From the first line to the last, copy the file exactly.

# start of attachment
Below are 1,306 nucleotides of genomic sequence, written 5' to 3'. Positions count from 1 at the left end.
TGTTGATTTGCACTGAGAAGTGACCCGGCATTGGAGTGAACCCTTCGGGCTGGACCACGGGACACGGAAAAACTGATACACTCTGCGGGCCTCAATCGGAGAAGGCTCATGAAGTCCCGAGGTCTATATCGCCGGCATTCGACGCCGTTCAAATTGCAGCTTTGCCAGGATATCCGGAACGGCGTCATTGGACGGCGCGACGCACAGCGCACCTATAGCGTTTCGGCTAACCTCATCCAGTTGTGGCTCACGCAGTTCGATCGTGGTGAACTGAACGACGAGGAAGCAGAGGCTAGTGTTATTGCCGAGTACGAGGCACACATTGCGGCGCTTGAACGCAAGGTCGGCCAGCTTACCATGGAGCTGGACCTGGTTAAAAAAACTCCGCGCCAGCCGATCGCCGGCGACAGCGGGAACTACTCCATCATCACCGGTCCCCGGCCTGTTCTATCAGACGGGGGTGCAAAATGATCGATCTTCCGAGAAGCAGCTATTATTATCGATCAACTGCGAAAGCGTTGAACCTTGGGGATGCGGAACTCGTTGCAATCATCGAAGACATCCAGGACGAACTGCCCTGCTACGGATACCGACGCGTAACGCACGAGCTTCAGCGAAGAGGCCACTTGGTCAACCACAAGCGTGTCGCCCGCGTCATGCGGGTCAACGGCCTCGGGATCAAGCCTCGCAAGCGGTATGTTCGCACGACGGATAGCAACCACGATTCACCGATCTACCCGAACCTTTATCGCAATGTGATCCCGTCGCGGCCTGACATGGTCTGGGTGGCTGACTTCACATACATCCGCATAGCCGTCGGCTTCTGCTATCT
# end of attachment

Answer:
Below are 1,306 nucleotides of genomic sequence, written 5' to 3'. Positions count from 1 at the left end.
TGTTGATTTGCACTGAGAAGTGACCCGGCATTGGAGTGAACCCTTCGGGCTGGACCACGGGACACGGAAAAACTGATACACTCTGCGGGCCTCAATCGGAGAAGGCTCATGAAGTCCCGAGGTCTATATCGCCGGCATTCGACGCCGTTCAAATTGCAGCTTTGCCAGGATATCCGGAACGGCGTCATTGGACGGCGCGACGCACAGCGCACCTATAGCGTTTCGGCTAACCTCATCCAGTTGTGGCTCACGCAGTTCGATCGTGGTGAACTGAACGACGAGGAAGCAGAGGCTAGTGTTATTGCCGAGTACGAGGCACACATTGCGGCGCTTGAACGCAAGGTCGGCCAGCTTACCATGGAGCTGGACCTGGTTAAAAAAACTCCGCGCCAGCCGATCGCCGGCGACAGCGGGAACTACTCCATCATCACCGGTCCCCGGCCTGTTCTATCAGACGGGGGTGCAAAATGATCGATCTTCCGAGAAGCAGCTATTATTATCGATCAACTGCGAAAGCGTTGAACCTTGGGGATGCGGAACTCGTTGCAATCATCGAAGACATCCAGGACGAACTGCCCTGCTACGGATACCGACGCGTAACGCACGAGCTTCAGCGAAGAGGCCACTTGGTCAACCACAAGCGTGTCGCCCGCGTCATGCGGGTCAACGGCCTCGGGATCAAGCCTCGCAAGCGGTATGTTCGCACGACGGATAGCAACCACGATTCACCGATCTACCCGAACCTTTATCGCAATGTGATCCCGTCGCGGCCTGACATGGTCTGGGTGGCTGACTTCACATACATCCGCATAGCCGTCGGCTTCTGCTATCT